Exploring Udacity’s Open-Source Lidar Dataset

Knowing how to work with lidar sensors and the algorithms that utilize them can be a highly sought after skill in robotics, but is also hard to get started with. Lidar sensors (and depth mapping cameras) can be prohibitively expensive and a pain to set up, delaying and distracting developers from what they are actually interested in — coding something cool that makes use of the data. Compare that to computer vision, where all you have to do to get started is connect to a cheap webcam, or load up a video from the internet, and you are ready to get coding. For people studying computer vision, you can go from having nothing to making an face tracking program in a couple of hours or less.

There is nothing like that for lidar. No easy way to get some data and start working with it out of the box.

With the goal of making it simple and easy for developers to start working with lidar data, I went looking for datasets to work with and develop into some future guide. After a quick Twitter conversation with David Silver (head of the Udacity SDC program) and Oliver Cameron (CEO of Voyage), I decided to begin by investigating Udacity’s 3.5 hour driving dataset.

In this post I’ll be walking you through my exploration of the Udacity dataset and some of the troubleshooting needed to get it running. Ultimately, I was not able to get the point cloud data playing back with full accuracy, but I hope that with this work log and a bit of help from the community, we can get the data clean enough to start running algorithms and use as a teaching tool.

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Robust Lane Tracking

This summer I’ve been taking some time off and working on a few side projects. The most interesting stuff has come from Udacity’s Self-Driving Car class, which has been a wonderful way to build on my experience and exercise what I already learned from my robotics experience at Duke (I just graduated some months ago!).

Today I’m going to talk about the “advanced” lane following project. The goals Udacity set up were direct, but certainly open-ended.

Given a video:

  • Highlight the current lane the car is in,
  • Determine the position of the car in the lane,
  • Determine the lane’s radius of curvature.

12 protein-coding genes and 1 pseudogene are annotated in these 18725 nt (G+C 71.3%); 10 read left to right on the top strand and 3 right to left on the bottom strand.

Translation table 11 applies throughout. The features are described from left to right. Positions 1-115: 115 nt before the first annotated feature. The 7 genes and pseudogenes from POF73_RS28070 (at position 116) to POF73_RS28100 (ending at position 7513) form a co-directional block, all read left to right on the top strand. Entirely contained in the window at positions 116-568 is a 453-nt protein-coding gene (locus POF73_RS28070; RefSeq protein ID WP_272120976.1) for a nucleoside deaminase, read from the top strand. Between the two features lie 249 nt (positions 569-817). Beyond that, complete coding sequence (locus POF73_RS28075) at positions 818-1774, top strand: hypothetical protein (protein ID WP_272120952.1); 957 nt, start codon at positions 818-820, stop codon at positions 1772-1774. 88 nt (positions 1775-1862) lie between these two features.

These goals emulate some of the core information you would need for Level 2 automation, such as lane centering, drift alerts, and highway lane following, all of which we can see in existing production cars. Of course, tracking lanes is also used in higher levels of autonomy, but is paired with a ton more information to make it robust to more situations. For this project, there is no LIDAR, no high-resolution maps with known lane information, no GPS, no inertial data. All we are using is video.

If you’re looking for the code, head on over to the GitHub repository.

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CSI Cameras on the TX2 (The Easy Way)

I love Nvidia’s new embedded computers. The Nvidia Jetson embedded computing product line, including the TK1, TX1, and TX2, are a series of small computers made to smoothly run software for computer vision, neural networks, and artificial intelligence without using tons of energy. Better yet, their developer kits can be used as excellent single board computers, so if you’ve ever wished for a beefed up Raspberry Pi, this is what you are looking for. I personally use the Jetson TX2, which is the most powerful module available and is widely used.

One of the big fallbacks with Jetson devices is that the documentation does not (and cannot) cover all use cases. The community has yet to mature to the point where you can find some random blog’s guide on any random thing you need to do (à la Raspberry Pi and Arduino), so you’ll often have to figure out things for yourself.

But, I am here to dispell the mystery around at least one thing — using CSI cameras on your TX2. These methods should work on other Jetson devices too!

We’re going to look at utilizing the Jetson’s image processing powers and capturing video from the TX2’s own special CSI camera port. Specifically, I’ll show you:

  • Why you’d even want a CSI camera.
  • Where to get a good CSI camera.
  • How to get high resolution, high framerate video off your CSI cameras using gstreamer and the Nvidia multimedia pipeline.
  • How to use that video in OpenCV and ROS.

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